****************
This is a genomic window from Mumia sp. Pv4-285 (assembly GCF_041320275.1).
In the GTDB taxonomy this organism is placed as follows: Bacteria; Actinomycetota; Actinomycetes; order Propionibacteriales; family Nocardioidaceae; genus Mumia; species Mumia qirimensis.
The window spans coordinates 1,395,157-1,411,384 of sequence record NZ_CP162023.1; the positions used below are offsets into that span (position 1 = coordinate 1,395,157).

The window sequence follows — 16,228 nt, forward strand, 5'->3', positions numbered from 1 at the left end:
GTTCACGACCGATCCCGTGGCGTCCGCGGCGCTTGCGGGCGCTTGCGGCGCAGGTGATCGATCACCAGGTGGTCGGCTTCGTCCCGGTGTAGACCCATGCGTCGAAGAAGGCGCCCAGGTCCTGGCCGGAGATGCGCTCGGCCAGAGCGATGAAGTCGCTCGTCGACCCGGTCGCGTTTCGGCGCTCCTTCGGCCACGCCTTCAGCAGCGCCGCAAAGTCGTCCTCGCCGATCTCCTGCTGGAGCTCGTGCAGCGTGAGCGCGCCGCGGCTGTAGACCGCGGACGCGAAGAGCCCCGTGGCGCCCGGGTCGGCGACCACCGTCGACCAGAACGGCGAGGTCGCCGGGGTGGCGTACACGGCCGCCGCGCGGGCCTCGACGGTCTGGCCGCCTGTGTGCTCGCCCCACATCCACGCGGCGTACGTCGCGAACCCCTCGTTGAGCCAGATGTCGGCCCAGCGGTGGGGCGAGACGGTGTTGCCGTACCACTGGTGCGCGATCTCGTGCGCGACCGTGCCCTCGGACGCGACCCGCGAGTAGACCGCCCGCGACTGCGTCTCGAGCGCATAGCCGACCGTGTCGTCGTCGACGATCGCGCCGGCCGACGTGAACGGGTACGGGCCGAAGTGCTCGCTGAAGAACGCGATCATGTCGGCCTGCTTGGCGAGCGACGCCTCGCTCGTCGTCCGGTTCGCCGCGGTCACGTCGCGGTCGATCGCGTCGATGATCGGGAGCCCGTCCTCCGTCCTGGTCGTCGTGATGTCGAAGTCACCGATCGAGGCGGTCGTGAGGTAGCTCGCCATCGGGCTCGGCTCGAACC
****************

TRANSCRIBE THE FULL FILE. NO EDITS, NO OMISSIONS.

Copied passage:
This is a genomic window from Mumia sp. Pv4-285 (assembly GCF_041320275.1).
In the GTDB taxonomy this organism is placed as follows: Bacteria; Actinomycetota; Actinomycetes; order Propionibacteriales; family Nocardioidaceae; genus Mumia; species Mumia qirimensis.
The window spans coordinates 1,395,157-1,411,384 of sequence record NZ_CP162023.1; the positions used below are offsets into that span (position 1 = coordinate 1,395,157).

The window sequence follows — 16,228 nt, forward strand, 5'->3', positions numbered from 1 at the left end:
GTTCACGACCGATCCCGTGGCGTCCGCGGCGCTTGCGGGCGCTTGCGGCGCAGGTGATCGATCACCAGGTGGTCGGCTTCGTCCCGGTGTAGACCCATGCGTCGAAGAAGGCGCCCAGGTCCTGGCCGGAGATGCGCTCGGCCAGAGCGATGAAGTCGCTCGTCGACCCGGTCGCGTTTCGGCGCTCCTTCGGCCACGCCTTCAGCAGCGCCGCAAAGTCGTCCTCGCCGATCTCCTGCTGGAGCTCGTGCAGCGTGAGCGCGCCGCGGCTGTAGACCGCGGACGCGAAGAGCCCCGTGGCGCCCGGGTCGGCGACCACCGTCGACCAGAACGGCGAGGTCGCCGGGGTGGCGTACACGGCCGCCGCGCGGGCCTCGACGGTCTGGCCGCCTGTGTGCTCGCCCCACATCCACGCGGCGTACGTCGCGAACCCCTCGTTGAGCCAGATGTCGGCCCAGCGGTGGGGCGAGACGGTGTTGCCGTACCACTGGTGCGCGATCTCGTGCGCGACCGTGCCCTCGGACGCGACCCGCGAGTAGACCGCCCGCGACTGCGTCTCGAGCGCATAGCCGACCGTGTCGTCGTCGACGATCGCGCCGGCCGACGTGAACGGGTACGGGCCGAAGTGCTCGCTGAAGAACGCGATCATGTCGGCCTGCTTGGCGAGCGACGCCTCGCTCGTCGTCCGGTTCGCCGCGGTCACGTCGCGGTCGATCGCGTCGATGATCGGGAGCCCGTCCTCCGTCCTGGTCGTCGTGATGTCGAAGTCACCGATCGAGGCGGTCGTGAGGTAGCTCGCCATCGGGCTCGGCTCGAACC